After spending a couple of records in thrall to Mercyful Fate and the New Wave of British Heavy Metal, occult metal quintet In Solitude takes a different road on its third LP Sister. What direction that is, exactly, seems still to be determined. Apparently hellbent (pun intended) on no longer sounding like King Diamond and co.’s greatest acolytes, the Swedish band folds strains of 70s hard rock, mournful doom and straight-up rock & roll into its anthemic devil metal stew.
The ragged hybrid results in rockers like “Horses in the Ground,” “Pallid Hands” and “Death Knows Where” that roar aggressively forward without that familiar NWOBHM gallop, as well as less pounding but no less powerful anthems like “A Buried Sun” and the title track. The group also finds room for the roiling epic “Inmost Nigredo” and the ghostly acoustic hymn “He Comes.” The loose arrangements boldly sacrifice precision for feel, and if singer Pelle Ahman sometimes sounds as if he’s fighting for his place in the mix, it gives his vocals a bawling passion they didn’t have before.
Occasionally the music sounds like it’s not quite fully formed, but there’s an energy to this ¾-baked confection that still foments excitement. A transitional record, then, one that seems to be leading to a masterstroke.
There are few things sadder in the world of music than bands that keep trying to recycle the same stale act 30 years after first trotting it out on the world stage (I’m looking at your Sex Pistols and your sad, sad cash grab reunions). On the flip side, there’s always the chance that you’re going to alienate your original audience when you tinker too much with the formula (For many fans, “And here’s another one from our new album” is just a dog whistle that says “bathroom break”).
But somehow the British Post Punkband new Model Army have managed to pivot away a bit from their original 1980’s sound, evolving into a much more layered, heavily-produced sound that, more often than not, manages to impress. Lyrically, the band’s frontman and primary songwriter Justin Sullivan has always skipped the typical she-broke-my-heart rock clichés in favor of tackling more profound themes of injustice and oppression and Between Dog and Wolf is no different. While the lyrics here do tend to come off as pretentious at times, the sentiment is still admirable and actually pays off on songs like “March in September.”
Thirty-three years after they initially formed, it’s notable to see a band like New Model Army manage to remain relevant by going down new avenues. If the Stones had done so, they might actually have been able to play songs past 1981’s Tattoo You.
DOWNLOAD: “March in September” and “Tomorrow Came”
Sumie Nagano plays a spare and delicate folk music, her fingers tracing spidery guitar patterns that circle one chord and then another, her voice cutting clean through a sparkling silence. She sounds a bit like Linda Perhacs if you can imagine her without the occasional blues slide, or perhaps somewhat akin to Sharon Van Etten, though more remote and less vulnerable.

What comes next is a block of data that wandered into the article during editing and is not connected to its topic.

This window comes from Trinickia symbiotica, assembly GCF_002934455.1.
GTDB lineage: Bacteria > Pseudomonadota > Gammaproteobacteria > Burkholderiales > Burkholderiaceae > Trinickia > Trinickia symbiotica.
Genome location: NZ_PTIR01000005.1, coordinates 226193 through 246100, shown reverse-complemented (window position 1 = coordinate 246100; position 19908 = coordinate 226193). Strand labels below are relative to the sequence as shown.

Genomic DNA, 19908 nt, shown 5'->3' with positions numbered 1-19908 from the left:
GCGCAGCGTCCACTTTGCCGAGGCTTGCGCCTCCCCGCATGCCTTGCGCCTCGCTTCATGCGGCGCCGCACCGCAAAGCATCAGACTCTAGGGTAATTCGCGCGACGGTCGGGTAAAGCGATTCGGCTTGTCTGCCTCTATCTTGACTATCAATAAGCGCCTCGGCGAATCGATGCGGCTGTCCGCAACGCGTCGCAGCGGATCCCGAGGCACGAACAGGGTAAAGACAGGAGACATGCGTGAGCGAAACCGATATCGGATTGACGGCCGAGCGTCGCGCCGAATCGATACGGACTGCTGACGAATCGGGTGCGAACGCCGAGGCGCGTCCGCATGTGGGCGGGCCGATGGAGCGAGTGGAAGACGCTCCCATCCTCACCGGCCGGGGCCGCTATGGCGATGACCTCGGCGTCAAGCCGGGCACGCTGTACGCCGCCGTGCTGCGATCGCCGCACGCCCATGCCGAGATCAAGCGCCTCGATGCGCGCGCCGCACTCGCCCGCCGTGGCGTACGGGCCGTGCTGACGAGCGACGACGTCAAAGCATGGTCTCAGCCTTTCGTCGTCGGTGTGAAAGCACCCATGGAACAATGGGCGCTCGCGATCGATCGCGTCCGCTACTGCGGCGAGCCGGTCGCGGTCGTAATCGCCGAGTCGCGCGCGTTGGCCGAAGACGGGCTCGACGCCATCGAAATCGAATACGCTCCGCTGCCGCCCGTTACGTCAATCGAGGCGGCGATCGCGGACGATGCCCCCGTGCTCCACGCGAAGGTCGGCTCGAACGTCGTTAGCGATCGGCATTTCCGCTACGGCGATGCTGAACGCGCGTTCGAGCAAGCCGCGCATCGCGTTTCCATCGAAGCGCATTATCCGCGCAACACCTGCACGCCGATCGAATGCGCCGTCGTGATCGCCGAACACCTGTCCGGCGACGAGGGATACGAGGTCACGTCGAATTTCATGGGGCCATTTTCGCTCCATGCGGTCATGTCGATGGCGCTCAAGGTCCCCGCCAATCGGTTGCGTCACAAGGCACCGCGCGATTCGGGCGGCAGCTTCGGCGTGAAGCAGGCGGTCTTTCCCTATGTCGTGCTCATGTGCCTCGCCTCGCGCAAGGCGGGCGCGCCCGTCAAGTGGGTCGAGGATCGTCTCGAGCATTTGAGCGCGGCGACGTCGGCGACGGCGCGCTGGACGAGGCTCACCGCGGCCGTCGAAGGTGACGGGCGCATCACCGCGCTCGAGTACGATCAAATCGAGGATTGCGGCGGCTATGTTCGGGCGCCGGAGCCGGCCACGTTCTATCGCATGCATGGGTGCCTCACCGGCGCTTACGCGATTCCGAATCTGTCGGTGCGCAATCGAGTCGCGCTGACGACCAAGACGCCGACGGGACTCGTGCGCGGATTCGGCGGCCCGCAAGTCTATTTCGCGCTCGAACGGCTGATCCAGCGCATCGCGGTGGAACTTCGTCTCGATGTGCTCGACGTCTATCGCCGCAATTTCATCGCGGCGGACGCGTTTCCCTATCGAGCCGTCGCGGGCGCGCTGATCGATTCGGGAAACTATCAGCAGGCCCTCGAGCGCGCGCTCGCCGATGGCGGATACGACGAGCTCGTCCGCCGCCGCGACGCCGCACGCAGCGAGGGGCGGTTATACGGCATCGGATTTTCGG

The person she does not sound like, at all, is her sister Yukimi Nagano, who shades the electro-pop of Little Dragon with stylized R&B cools and trills. Little Dragon is all stylish pose and posture.Sumie, by contrast, brings almost no artifice to this self-titled debut.She uses no vibrato, indulges in no surface emoting, refuses to belt and declines, even, the drama of a well-placed stage whisper. Sumie merely sings, hitting the notes crisply and exactly. Her guitar playing has the same distilled clarity, each note plucked and rounded and left to hang, nothing fancy like bends or pull-offs or hammer-ons.
The lucidity of Sumie’s delivery contrasts with the foggier quality of her lyrics, which live at the intersection of “imagistic and nonlinear” and “makes no sense at all.” She is, after all, native to Sweden; perhaps English is not a comfortable language. What exactly can you make of a line like “Hold me down/from my diamond nights/the sand pours down/and it spells you” anyway?And what exactly, in later songs, would a “sailor friend” or a “show talked window” be?
Oddly enough, Sumie’s best lyrics — in her best song overall — consider the limits of communication, even between two people who are in love. “You say that I’m amazing/yet you don’t know what I do/you fold my words to hold them/until they sound like you,” she sings, before heading into the syllable stretching, octave leaping closure of “Sloo-oo-oow-ly I speed into.”
The thing is that, however pleasing Sumie’s crystalline voice may be, however inviting her soft, minimal arrangements, people come to this type of music for meaning. Too often, it seems like the singer is leading us into blind alleys, stringing words together willy-nilly on bead chains, then scattering them like sparkling baubles in a heap.How about telling us a story next time?
Collaborations in modern music are pretty much everyday things these days. But every now and again a pairing will come together that has the potential to set the world on fire. And the notion of future funk master Dâm-Funkand the incomparable Snoop Dogg getting down is downright nuclear for longtime fans of California hip-hop.